Linked below is my latest podcast video with Kale Zelden on his show “Sideshow Kale.” In the section dealing with Bishop Barron, Kale, though a big admirer of Bishop Barron, expresses some reservations about his evangelizing style. I defend Bishop Barron and at one point in the conversation Kale mentions a lecture that Bishop Barron gave at the Napa Institute where Kale said he “punched down” at the traditionalists, which is why they are upset with him and why they have engaged in so many attacks against him. I had not seen the video of the lecture so I was at a bit of a loss to discuss it knowledgeably. However, I have since seen the video in question and with all respect to my good friend Kale, I think he gets it wrong. The talk took place in 2020 which is long after the attacks on Bishop Barron had from folks like Taylor Marshall and Michael Voris. So I do not think his remarks at the Napa Institute are the source of the vitriol directed at Bishop Barron. Furthermore, if you watch the video it becomes clear that Barron is not attacking traditionalists in general but only those very vocal internet traditionalists who are questioning the legitimacy of Vatican II. He mentions this attack very briefly at the beginning of his talk but then does not dwell on it. Instead, he proceeds to give a succinct history of the various theological schools at the Council and mentions three in particular: the Concilium school, the Ressourcement/Communio school, and the neo-scholastic school. He makes it clear that the Ressourcement school won the day and the papacies of the last three popes bear this out. And Bishop Barron, far from spending most of his talk attacking traditionalists, focuses on the flawed theology of the liberal Concilium school. Therefore, it would not at all be incorrect to characterize his talk as predominantly a critique of the failures of Catholic progressivism and not of traditionalism. Finally, if one is at all familiar with the writings of Bishop Barron you will see that the entirety of his theological career has been concerned with combatting the “beige Catholicism” of his youth – – a Catholicism created by the progressivist watering down of the faith as it sought to accommodate Catholicism to the world of bourgeois, secular, modernity. I wish I had seen the Napa Institute video before this interview with Kale so that I could have made these points in his defense. You can see the Napa Institute lecture here and judge for yourself.
At another point in the conversation Kale wonders, somewhat jokingly how Robert Barron came to be a bishop. I just smiled and did not say much since I really do not know, of course, how it went down in Rome (who ever does?). However, I should have pointed out that Barron was the rector of a large seminary and that it is not at all unusual for seminary rector’s to become bishops. There is also the fact of his manifest intelligence and competence as proven by his very successful time as rector of Mundelein seminary – – a seminary he really elevated as a first class institution.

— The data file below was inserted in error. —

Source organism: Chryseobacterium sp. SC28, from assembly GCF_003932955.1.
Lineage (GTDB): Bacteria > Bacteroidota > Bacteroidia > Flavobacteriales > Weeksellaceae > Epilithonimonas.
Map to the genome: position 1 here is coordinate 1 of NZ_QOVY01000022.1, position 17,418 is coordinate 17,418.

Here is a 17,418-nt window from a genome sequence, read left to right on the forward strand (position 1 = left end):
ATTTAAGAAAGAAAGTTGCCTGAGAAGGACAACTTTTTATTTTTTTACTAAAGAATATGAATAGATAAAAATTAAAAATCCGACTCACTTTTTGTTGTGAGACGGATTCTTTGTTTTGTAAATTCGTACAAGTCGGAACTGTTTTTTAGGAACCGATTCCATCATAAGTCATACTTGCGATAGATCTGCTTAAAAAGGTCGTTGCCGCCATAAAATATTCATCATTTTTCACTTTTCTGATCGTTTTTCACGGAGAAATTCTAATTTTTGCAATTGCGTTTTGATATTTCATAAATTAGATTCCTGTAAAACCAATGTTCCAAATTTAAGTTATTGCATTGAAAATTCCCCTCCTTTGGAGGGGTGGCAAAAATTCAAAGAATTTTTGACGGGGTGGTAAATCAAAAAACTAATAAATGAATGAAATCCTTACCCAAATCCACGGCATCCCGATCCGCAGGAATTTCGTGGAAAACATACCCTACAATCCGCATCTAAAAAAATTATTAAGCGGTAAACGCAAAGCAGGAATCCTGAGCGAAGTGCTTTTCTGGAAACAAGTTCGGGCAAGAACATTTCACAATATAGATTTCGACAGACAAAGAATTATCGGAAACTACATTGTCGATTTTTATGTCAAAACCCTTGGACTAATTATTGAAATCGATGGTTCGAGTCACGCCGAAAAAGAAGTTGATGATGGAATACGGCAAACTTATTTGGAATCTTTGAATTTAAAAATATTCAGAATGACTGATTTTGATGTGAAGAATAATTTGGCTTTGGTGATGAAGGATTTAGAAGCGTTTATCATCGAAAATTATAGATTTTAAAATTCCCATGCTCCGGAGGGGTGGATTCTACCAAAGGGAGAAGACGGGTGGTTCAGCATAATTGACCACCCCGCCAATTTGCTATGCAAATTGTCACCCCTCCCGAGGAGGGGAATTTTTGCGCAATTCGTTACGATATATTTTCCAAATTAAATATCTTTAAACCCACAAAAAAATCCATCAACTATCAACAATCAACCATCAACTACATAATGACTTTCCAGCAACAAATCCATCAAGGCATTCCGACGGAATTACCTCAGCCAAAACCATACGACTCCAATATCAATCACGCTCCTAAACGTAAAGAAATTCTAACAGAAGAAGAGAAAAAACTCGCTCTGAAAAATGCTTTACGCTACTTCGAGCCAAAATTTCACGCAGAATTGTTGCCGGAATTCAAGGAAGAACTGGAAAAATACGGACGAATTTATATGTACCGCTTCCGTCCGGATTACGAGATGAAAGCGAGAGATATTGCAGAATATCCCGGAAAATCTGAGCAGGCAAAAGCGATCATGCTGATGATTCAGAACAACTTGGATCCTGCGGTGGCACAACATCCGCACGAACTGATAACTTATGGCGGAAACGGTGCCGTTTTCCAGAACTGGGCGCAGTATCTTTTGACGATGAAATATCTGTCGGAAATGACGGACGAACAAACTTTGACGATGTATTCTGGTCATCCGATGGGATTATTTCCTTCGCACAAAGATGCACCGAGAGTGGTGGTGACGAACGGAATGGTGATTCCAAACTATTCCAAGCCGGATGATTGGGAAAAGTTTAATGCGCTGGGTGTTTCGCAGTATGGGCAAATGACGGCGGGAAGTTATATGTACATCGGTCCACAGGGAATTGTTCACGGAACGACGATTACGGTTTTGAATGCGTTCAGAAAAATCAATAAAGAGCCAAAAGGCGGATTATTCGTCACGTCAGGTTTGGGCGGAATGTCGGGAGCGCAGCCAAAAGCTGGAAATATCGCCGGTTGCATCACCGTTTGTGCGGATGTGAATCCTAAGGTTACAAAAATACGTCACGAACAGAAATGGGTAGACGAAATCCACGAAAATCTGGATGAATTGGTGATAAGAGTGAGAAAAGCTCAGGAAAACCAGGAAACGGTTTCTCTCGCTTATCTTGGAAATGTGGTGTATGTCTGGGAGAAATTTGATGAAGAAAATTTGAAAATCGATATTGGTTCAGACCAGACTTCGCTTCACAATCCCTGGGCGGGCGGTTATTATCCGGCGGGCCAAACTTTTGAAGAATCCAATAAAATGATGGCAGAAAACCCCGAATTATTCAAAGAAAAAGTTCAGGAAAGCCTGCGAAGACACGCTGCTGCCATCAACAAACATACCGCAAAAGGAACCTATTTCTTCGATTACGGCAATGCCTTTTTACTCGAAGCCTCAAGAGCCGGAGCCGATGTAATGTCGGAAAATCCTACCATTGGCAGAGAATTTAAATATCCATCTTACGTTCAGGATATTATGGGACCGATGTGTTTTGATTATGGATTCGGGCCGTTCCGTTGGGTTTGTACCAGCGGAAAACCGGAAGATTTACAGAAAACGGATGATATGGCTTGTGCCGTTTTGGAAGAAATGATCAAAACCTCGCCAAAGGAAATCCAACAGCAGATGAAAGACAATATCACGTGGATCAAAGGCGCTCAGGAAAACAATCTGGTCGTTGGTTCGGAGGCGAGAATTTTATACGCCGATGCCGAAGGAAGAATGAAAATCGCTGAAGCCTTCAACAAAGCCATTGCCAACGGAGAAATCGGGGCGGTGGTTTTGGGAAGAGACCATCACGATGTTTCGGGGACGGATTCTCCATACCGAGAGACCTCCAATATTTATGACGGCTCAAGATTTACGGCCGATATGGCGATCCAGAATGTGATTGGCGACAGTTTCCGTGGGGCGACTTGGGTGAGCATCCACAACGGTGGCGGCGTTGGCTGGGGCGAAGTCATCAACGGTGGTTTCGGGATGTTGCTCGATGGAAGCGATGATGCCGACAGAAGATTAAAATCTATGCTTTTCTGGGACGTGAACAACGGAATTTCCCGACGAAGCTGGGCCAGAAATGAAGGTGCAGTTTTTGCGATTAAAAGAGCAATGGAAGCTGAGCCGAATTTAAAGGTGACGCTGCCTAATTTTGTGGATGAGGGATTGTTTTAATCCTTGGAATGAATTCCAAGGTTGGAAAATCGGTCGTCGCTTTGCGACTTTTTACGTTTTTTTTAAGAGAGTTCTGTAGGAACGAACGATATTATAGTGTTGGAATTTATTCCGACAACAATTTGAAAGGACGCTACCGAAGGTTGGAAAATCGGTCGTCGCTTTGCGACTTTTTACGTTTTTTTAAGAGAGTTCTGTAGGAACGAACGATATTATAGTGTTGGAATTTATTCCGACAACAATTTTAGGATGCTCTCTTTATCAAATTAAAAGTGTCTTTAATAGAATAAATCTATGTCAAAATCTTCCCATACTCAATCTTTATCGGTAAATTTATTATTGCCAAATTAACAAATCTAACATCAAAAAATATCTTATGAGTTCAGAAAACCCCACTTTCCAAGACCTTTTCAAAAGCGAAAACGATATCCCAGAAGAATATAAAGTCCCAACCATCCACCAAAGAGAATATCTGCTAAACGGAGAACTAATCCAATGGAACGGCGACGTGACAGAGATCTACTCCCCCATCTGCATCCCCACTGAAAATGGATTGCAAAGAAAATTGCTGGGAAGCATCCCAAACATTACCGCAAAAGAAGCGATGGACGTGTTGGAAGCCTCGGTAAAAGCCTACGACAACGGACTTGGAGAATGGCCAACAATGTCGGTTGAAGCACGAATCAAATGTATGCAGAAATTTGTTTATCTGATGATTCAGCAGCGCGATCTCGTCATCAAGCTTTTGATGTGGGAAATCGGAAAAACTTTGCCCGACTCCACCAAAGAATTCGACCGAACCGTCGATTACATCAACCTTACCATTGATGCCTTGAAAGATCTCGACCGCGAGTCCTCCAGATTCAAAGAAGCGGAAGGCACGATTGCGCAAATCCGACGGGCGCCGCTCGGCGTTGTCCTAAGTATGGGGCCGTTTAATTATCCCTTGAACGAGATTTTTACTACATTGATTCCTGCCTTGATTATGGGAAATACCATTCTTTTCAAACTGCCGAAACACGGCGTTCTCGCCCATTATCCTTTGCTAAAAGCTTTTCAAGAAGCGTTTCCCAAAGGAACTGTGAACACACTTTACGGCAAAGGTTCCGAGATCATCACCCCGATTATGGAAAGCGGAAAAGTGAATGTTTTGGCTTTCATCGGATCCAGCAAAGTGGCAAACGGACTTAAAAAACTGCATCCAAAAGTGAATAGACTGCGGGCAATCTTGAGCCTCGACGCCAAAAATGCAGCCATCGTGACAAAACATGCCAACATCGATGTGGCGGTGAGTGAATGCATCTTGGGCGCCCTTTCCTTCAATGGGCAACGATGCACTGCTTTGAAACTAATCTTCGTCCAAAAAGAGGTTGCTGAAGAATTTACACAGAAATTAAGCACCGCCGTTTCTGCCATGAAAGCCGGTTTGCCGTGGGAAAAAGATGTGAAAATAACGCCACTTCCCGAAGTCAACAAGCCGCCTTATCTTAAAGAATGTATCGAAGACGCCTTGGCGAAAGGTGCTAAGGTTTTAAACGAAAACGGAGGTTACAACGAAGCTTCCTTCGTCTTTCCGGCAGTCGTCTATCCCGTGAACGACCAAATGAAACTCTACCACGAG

There is also a point where we begin discussing how reluctant bishops are to criticize each other in public. I wish I had pointed out that Bishop Barron was one of the few bishops who publicly asked “where is the McCarrick report?” and did so very forcefully.
Finally, at one point in my conversation with Kale the subject of Bishop Barron endorsing a book by Father James Martin is brought up. The book in question is not about LGBTQ issues but was rather a small book on prayer. But the deeper issue Kale wanted to raise is why would Bishop Barron want to draw positive attention to a book by Father Martin rather than criticize Fr. Martin for his problematic writings and speeches on the LGBTQ issue? Once again, I was not familiar with the book in question or Bishop Barron’s endorsement of the book so I basically punted on answering the question. As I made clear, I am not a fan of Fr. Martin’s but I am simply not in a position to comment on the matter of the endorsement. But knowing, once again, that Bishop Barron is most certainly not an advocate for progressivist/accommodationist Catholicism I can conclude with total certainty that his endorsement of Fr. Martin’s book in no way signals his approval of the progressivist agenda. Therefore, I consider the entire issue of the book endorsement to be a red herring and a tempest in a teapot. I wish I had included these thoughts in the interview with Kale. But hey… you can’t always think of everything. Nor am I in any way faulting Kale for raising the issue. It was a legitimate question for an interviewer to ask despite my ignorance.
I want to once again thank Kale for doing these interviews. In my opinion, he is one of the very best and smartest interviewers out there and I encourage everyone to subscribe to his podcasts. He also does a series of podcasts with Rod Dreher (General Eclectic) which are just fantastic.